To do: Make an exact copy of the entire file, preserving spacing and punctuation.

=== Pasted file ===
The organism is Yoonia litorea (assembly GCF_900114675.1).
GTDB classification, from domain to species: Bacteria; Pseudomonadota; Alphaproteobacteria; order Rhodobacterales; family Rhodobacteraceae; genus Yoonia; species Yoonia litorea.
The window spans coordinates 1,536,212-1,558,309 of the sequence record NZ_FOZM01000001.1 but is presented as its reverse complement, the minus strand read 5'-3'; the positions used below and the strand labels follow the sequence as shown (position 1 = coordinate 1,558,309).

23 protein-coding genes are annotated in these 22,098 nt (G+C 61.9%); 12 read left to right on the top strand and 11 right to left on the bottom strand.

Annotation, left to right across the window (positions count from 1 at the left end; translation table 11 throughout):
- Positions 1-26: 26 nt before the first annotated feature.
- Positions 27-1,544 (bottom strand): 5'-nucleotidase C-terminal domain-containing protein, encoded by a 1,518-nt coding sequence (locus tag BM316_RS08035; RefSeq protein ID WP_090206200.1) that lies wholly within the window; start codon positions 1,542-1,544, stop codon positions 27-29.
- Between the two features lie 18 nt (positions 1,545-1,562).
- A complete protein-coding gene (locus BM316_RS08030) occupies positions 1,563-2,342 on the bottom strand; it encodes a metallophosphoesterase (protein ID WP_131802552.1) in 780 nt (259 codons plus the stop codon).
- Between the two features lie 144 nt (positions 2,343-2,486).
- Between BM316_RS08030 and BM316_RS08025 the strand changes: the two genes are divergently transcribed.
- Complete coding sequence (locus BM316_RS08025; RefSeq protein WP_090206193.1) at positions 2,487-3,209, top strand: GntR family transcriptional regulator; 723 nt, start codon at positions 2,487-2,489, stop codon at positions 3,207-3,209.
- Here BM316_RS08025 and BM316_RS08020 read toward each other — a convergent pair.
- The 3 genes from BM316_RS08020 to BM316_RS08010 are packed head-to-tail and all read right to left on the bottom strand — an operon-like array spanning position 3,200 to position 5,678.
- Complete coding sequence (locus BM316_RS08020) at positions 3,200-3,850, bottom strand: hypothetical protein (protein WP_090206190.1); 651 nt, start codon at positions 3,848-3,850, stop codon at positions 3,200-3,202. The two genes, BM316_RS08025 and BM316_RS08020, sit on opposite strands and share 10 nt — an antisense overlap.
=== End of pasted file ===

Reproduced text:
The organism is Yoonia litorea (assembly GCF_900114675.1).
GTDB classification, from domain to species: Bacteria; Pseudomonadota; Alphaproteobacteria; order Rhodobacterales; family Rhodobacteraceae; genus Yoonia; species Yoonia litorea.
The window spans coordinates 1,536,212-1,558,309 of the sequence record NZ_FOZM01000001.1 but is presented as its reverse complement, the minus strand read 5'-3'; the positions used below and the strand labels follow the sequence as shown (position 1 = coordinate 1,558,309).

23 protein-coding genes are annotated in these 22,098 nt (G+C 61.9%); 12 read left to right on the top strand and 11 right to left on the bottom strand.

Annotation, left to right across the window (positions count from 1 at the left end; translation table 11 throughout):
- Positions 1-26: 26 nt before the first annotated feature.
- Positions 27-1,544 (bottom strand): 5'-nucleotidase C-terminal domain-containing protein, encoded by a 1,518-nt coding sequence (locus tag BM316_RS08035; RefSeq protein ID WP_090206200.1) that lies wholly within the window; start codon positions 1,542-1,544, stop codon positions 27-29.
- Between the two features lie 18 nt (positions 1,545-1,562).
- A complete protein-coding gene (locus BM316_RS08030) occupies positions 1,563-2,342 on the bottom strand; it encodes a metallophosphoesterase (protein ID WP_131802552.1) in 780 nt (259 codons plus the stop codon).
- Between the two features lie 144 nt (positions 2,343-2,486).
- Between BM316_RS08030 and BM316_RS08025 the strand changes: the two genes are divergently transcribed.
- Complete coding sequence (locus BM316_RS08025; RefSeq protein WP_090206193.1) at positions 2,487-3,209, top strand: GntR family transcriptional regulator; 723 nt, start codon at positions 2,487-2,489, stop codon at positions 3,207-3,209.
- Here BM316_RS08025 and BM316_RS08020 read toward each other — a convergent pair.
- The 3 genes from BM316_RS08020 to BM316_RS08010 are packed head-to-tail and all read right to left on the bottom strand — an operon-like array spanning position 3,200 to position 5,678.
- Complete coding sequence (locus BM316_RS08020) at positions 3,200-3,850, bottom strand: hypothetical protein (protein WP_090206190.1); 651 nt, start codon at positions 3,848-3,850, stop codon at positions 3,200-3,202. The two genes, BM316_RS08025 and BM316_RS08020, sit on opposite strands and share 10 nt — an antisense overlap.